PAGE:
By George: natural flavours bring out the best in home-cooked Chinese dishes at George Private Kitchen
Unorthodox Chef Ip has earned a reputation for his ability to prepare traditional Chinese classics that are full of natural taste
George Ip isn’t your regular chef. Before opening George Private Kitchen, he had worked in the packaging industry. The accidental chef, however, is utterly professional in the kitchen, and has become highly celebrated. Having honed the skills he learned from his friends and mentors Chan Kei-lum and Diora Fong Chan - the respected husband-and-wife duo who have written a number of bestselling Chinese-language cookbooks together - Ip has gone on to develop a unique approach to preparing traditional Chinese cuisines.
George Private Kitchen is nestled in a quiet commercial building on Hillwood Road in Tsim Sha Tsui, in an area that is popular with local foodies for its old-school hot-pot outlets and hipster breweries. The restaurant can seat up to 40 diners in its two private dining areas, and the dinner menu can be tailored to whichever ingredients are in season and the number of diners. The menu - at HK$500 to HK$800 per person; deposit required - usually has nine courses. There is no corkage fee.
Ip’s approach is to highlight the natural flavours of the ingredients, which shine through in all of his dishes. Our starter of roasted gluten, for example, was deep-fried first and then braised with morel mushrooms to add extra flavour and fragrance to the traditional Shanghai dish. Another Shanghai delicacy, Lion’s Head meatballs, came in a delicious soup base and was served with bok choy. The steamed pork meatballs were deliciously tender.
One of the house specialities is the steamed mandarin fish served with fried crispy beans. The star of the dish was the delicious beans covering the fish. The soybeans were ground - but not too finely in order to preserve their flavour - and then deep-fried with a variety of spices to enhance the taste of the fish.
We really enjoyed the salt-baked chicken, not only for its taste but also for its dramatic appearance. The whole chicken was baked in a crust of salt and five-spice powder, and when it was presented to us, we had the pleasure of cracking open the crust to get at the chicken within. All the goodness from the crust had been absorbed by the meat during baking, and without sacrificing any of its juicy texture. We were also served chicken rice with the dish, which had been cooked in chicken stock.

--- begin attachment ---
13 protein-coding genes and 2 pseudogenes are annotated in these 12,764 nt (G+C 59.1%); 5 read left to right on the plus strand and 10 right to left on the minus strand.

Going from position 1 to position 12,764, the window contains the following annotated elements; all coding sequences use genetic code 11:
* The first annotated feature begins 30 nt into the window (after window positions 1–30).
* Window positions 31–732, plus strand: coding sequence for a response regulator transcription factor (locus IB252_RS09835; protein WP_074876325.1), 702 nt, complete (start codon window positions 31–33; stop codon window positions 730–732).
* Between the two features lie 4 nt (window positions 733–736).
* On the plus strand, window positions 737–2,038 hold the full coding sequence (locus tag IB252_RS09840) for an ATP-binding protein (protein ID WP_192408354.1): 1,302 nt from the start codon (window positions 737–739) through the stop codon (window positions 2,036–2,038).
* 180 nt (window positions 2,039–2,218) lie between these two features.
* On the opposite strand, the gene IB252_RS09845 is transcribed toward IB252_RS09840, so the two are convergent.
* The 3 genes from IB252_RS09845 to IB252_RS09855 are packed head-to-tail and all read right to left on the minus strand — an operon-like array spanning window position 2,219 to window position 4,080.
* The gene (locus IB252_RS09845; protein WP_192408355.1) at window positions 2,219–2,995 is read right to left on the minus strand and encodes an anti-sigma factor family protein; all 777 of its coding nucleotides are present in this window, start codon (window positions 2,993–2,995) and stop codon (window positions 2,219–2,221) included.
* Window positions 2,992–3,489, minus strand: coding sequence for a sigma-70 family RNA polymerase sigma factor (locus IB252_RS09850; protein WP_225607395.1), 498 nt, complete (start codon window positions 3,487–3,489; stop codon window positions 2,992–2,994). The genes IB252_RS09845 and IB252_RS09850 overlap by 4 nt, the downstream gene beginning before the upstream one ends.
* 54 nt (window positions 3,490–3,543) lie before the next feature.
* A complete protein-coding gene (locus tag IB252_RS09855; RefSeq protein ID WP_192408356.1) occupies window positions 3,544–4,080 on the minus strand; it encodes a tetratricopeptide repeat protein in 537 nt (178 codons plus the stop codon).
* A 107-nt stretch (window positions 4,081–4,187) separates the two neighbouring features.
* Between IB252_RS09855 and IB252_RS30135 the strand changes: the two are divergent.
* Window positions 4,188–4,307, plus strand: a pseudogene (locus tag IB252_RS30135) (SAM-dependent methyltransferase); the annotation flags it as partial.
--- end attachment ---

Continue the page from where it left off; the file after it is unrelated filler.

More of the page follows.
There are many reasons why we plan to return to George Private Kitchen in the future, but one really big reason is so that we can get another taste of the red braised pork trotters stuffed with baby pigeons. Inspired by a traditional Chinese recipe, Ip braised the bird inside the fatty pork trotter to keep the pigeon juicy as it soaked up the sauces and fat from the trotter. The dish was served with blanched okra, chosen for its sticky, thickening texture. Our dinner was completed with a traditional bean curd sweet soup, which was smooth and hearty - and was possibly a bit too rich a note on which to end our sumptuous feast.
Foodies will appreciate George Private Kitchen for its traditional dishes - the kinds of dishes that fewer restaurants seem willing to invest the time, effort and money needed to prepare. If the restaurant was Ip’s private opera house, we wouldn’t mind getting a season ticket.
George Private Kitchen
9/F, Charmhill Centre, Hillwood Road, Tsim Sha Tsui